Saturday, May 24, 2014

Fractal parameters estimation thru contour analysis - Part I

I really love fractals theory. Nothing fascinates me as the amazing structures generated by a chaotic processes that describe (hyperbolic) fractals.
It's fairly easy to draw a fractal image:
  • The input
    • A small set of very easy function (linear transformations)
    • A probability to choose one of the aforementioned functions.
  • The process
    • Choose randomly a starting point.
    • Choose randomly one of the above functions according to the above defined probability.
    • Map the starting point using the above selected function.
    • iterate as long as you want :)
  • Admire the meaning of the life!
    • just plot the points
Wherever you are, whatever decision you make, despite the chaos, the overall picture will be always the same. More you will move, more clear the picture will be!

When I approached for the first time fractals,  after the reading of the great Barnley's book (Fractals Everywhere) I opened the laptop and I wrote the routine to draw my first IFS!
...By mistake I also plotted the lines that join the points:


...It's quite a messy, isn't it?
Sometimes it's better to give up to connect the points, just relax and wait until everything will be clear. If we focus on every single detail we risk to lose what really counts!


What is a fractal (Iterated Fractal System)?
There are many formal definitions to describe an IFS, in my opinion the most effective describe a fractal as the fixed point of the Markov process (mentioned above).
The process converges to the fractal :)

The powerful of the fractal
In literature there are plenty articles in which fractals are used to solve complex problems (financial analysis, stock exchange preditictions, description of biological processes,...).
Also in Computer Science fractals fond a good collocation, think about the image compression: the ivy leaf image takes around 25MB of space, all the information to obtain it thru the IFS takes less 1KB!!
The problem 
Given the ivy leaf image, what are the parameters of the Markov process to generate it?
A bit more formally what we have to estimate is:
  • A set of functions: $\{ \tau_1, \cdots,\tau_N \}$, where $\tau_i(p_0)=A_1 \cdot p_0 +Q_1$, where:
$ A= \begin{bmatrix}\alpha & \beta\\ \gamma & \delta \end{bmatrix} Q= \begin{bmatrix} \epsilon\\ \zeta \end{bmatrix} $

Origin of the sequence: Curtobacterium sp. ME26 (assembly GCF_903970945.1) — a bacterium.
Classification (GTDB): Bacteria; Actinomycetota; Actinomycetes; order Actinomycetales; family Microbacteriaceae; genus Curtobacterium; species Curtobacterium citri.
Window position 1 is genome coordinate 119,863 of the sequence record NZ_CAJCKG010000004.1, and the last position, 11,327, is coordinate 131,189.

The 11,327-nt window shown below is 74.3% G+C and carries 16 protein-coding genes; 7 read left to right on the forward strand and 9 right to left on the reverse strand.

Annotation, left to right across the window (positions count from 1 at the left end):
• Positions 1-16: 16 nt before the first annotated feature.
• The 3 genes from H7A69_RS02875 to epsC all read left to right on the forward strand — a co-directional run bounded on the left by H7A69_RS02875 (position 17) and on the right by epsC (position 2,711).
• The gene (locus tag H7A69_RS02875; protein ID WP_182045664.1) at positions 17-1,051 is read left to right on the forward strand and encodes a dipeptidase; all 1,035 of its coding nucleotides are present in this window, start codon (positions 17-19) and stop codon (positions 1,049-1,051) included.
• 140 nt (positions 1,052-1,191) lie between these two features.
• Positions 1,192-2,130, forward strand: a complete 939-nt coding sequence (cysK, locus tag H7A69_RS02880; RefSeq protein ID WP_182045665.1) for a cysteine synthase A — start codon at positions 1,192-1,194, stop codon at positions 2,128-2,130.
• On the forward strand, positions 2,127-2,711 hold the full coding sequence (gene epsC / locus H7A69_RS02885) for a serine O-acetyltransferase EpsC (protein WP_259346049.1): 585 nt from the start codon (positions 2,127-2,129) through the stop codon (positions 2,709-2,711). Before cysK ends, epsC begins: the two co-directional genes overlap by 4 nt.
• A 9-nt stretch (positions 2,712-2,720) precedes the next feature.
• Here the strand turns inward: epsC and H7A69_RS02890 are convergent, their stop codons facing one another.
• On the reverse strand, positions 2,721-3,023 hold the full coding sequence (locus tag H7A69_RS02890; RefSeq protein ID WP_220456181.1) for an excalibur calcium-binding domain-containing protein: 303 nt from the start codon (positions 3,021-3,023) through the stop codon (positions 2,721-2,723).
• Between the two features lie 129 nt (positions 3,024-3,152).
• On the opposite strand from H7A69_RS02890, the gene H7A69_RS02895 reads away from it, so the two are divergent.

• We need also the estimate the probability to choose each $\tau_j$
The combination of the collage theorem and the box counting approach is the most common technique to solve the problem.
When I was student I approached the problem from a different angle. I have to say that the results obtained were partials but I still think that something more can be done :)
Before to start we need one more notion: the contractive maps (have a look at Banach Theorem)
Under certains conditions the iteration  $\tau_j$ led to a fixed point:
Example of contractive map applied to an ellipsoid.
It converges to a fixed pointed.

First conjecture:

  • An IFS is characterised by a fixed point that lies on its convex hull.
  • From a fixed point that lies on the border of the IFS, the iterations of the contractive maps that generate the fractal return the convex hull of the fractal.

The ivy leaf IFS is generated by 4 contractive maps. Each color describes the map used to generate the point.
The above animated gif shows the meaning of the conjecture.
An experimental evidence about the fact that at least one fixed point lies on the convex hull of the fractal can be obtained changing the params of the maps:
The light blue points depict the fixed point of the maps used to plot the fractals.
Despite the changes in the maps, the fixed point on top of the leaf still lays on the convex hull of the fractal.
In the next post I'll show you a nice recursive algorithm I found to obtain different levels of convex hull for an IFS.
Stay tuned

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